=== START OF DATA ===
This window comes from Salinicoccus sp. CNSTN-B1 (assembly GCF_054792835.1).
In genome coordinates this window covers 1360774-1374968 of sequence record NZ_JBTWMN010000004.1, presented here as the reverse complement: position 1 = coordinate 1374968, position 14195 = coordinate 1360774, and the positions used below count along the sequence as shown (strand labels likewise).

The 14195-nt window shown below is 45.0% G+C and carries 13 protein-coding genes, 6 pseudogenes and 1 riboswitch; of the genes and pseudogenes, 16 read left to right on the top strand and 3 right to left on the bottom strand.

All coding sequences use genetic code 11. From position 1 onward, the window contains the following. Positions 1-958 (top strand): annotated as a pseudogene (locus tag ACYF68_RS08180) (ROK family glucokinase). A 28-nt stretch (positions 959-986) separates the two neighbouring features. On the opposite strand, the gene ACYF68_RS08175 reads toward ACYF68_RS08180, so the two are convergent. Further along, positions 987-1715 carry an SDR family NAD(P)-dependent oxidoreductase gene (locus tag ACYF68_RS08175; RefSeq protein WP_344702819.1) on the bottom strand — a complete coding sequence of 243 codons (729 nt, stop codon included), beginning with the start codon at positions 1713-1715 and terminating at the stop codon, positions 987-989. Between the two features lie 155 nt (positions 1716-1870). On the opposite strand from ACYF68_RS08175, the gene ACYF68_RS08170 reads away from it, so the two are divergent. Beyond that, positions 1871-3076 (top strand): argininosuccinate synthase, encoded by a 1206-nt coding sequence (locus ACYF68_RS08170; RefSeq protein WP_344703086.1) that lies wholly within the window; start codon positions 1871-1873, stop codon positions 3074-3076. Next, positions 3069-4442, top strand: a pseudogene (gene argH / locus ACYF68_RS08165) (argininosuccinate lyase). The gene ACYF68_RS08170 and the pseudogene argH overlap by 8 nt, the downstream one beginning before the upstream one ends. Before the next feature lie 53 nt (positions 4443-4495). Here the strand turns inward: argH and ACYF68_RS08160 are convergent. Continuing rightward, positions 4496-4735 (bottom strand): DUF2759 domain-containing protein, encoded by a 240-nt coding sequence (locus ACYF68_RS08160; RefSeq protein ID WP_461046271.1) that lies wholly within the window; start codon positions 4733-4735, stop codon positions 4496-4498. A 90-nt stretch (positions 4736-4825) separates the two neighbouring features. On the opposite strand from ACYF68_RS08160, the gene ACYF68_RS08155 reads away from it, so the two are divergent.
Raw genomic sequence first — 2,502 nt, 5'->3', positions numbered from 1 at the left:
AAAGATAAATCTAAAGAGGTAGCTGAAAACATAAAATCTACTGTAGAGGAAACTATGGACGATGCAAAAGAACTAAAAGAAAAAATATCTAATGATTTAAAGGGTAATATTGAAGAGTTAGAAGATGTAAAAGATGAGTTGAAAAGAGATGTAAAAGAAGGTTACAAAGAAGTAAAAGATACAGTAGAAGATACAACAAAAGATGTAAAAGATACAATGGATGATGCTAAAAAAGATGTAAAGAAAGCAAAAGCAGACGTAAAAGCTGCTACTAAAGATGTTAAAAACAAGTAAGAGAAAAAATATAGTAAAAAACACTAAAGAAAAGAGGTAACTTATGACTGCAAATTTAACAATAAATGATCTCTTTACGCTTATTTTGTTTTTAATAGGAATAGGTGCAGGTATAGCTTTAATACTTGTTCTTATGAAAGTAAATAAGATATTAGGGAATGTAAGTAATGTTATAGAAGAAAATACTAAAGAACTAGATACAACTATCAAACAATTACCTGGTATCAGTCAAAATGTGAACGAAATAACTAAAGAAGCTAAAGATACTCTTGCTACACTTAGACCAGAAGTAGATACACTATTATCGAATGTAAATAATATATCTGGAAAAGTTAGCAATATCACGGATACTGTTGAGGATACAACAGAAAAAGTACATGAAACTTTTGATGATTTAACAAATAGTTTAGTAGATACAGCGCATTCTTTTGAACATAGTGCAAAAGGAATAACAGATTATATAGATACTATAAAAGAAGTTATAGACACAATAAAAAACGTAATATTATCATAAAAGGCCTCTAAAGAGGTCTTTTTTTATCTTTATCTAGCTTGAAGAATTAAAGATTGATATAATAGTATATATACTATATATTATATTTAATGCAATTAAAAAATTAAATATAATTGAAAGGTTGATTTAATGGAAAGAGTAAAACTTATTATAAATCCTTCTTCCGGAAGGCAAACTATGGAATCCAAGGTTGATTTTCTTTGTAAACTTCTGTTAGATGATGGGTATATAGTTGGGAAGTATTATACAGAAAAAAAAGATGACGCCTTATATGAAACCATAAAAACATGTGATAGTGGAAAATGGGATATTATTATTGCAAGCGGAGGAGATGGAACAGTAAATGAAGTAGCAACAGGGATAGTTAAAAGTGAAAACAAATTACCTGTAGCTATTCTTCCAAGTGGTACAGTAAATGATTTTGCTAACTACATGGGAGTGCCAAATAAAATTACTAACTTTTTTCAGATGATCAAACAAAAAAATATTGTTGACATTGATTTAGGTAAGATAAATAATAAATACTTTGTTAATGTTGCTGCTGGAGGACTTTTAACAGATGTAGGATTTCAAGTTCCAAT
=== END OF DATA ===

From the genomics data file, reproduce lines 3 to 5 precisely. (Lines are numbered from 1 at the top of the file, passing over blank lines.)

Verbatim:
The 14195-nt window shown below is 45.0% G+C and carries 13 protein-coding genes, 6 pseudogenes and 1 riboswitch; of the genes and pseudogenes, 16 read left to right on the top strand and 3 right to left on the bottom strand.

All coding sequences use genetic code 11. From position 1 onward, the window contains the following. Positions 1-958 (top strand): annotated as a pseudogene (locus tag ACYF68_RS08180) (ROK family glucokinase). A 28-nt stretch (positions 959-986) separates the two neighbouring features. On the opposite strand, the gene ACYF68_RS08175 reads toward ACYF68_RS08180, so the two are convergent. Further along, positions 987-1715 carry an SDR family NAD(P)-dependent oxidoreductase gene (locus tag ACYF68_RS08175; RefSeq protein WP_344702819.1) on the bottom strand — a complete coding sequence of 243 codons (729 nt, stop codon included), beginning with the start codon at positions 1713-1715 and terminating at the stop codon, positions 987-989. Between the two features lie 155 nt (positions 1716-1870). On the opposite strand from ACYF68_RS08175, the gene ACYF68_RS08170 reads away from it, so the two are divergent. Beyond that, positions 1871-3076 (top strand): argininosuccinate synthase, encoded by a 1206-nt coding sequence (locus ACYF68_RS08170; RefSeq protein WP_344703086.1) that lies wholly within the window; start codon positions 1871-1873, stop codon positions 3074-3076. Next, positions 3069-4442, top strand: a pseudogene (gene argH / locus ACYF68_RS08165) (argininosuccinate lyase). The gene ACYF68_RS08170 and the pseudogene argH overlap by 8 nt, the downstream one beginning before the upstream one ends. Before the next feature lie 53 nt (positions 4443-4495). Here the strand turns inward: argH and ACYF68_RS08160 are convergent. Continuing rightward, positions 4496-4735 (bottom strand): DUF2759 domain-containing protein, encoded by a 240-nt coding sequence (locus ACYF68_RS08160; RefSeq protein ID WP_461046271.1) that lies wholly within the window; start codon positions 4733-4735, stop codon positions 4496-4498. A 90-nt stretch (positions 4736-4825) separates the two neighbouring features. On the opposite strand from ACYF68_RS08160, the gene ACYF68_RS08155 reads away from it, so the two are divergent.
Raw genomic sequence first — 2,502 nt, 5'->3', positions numbered from 1 at the left: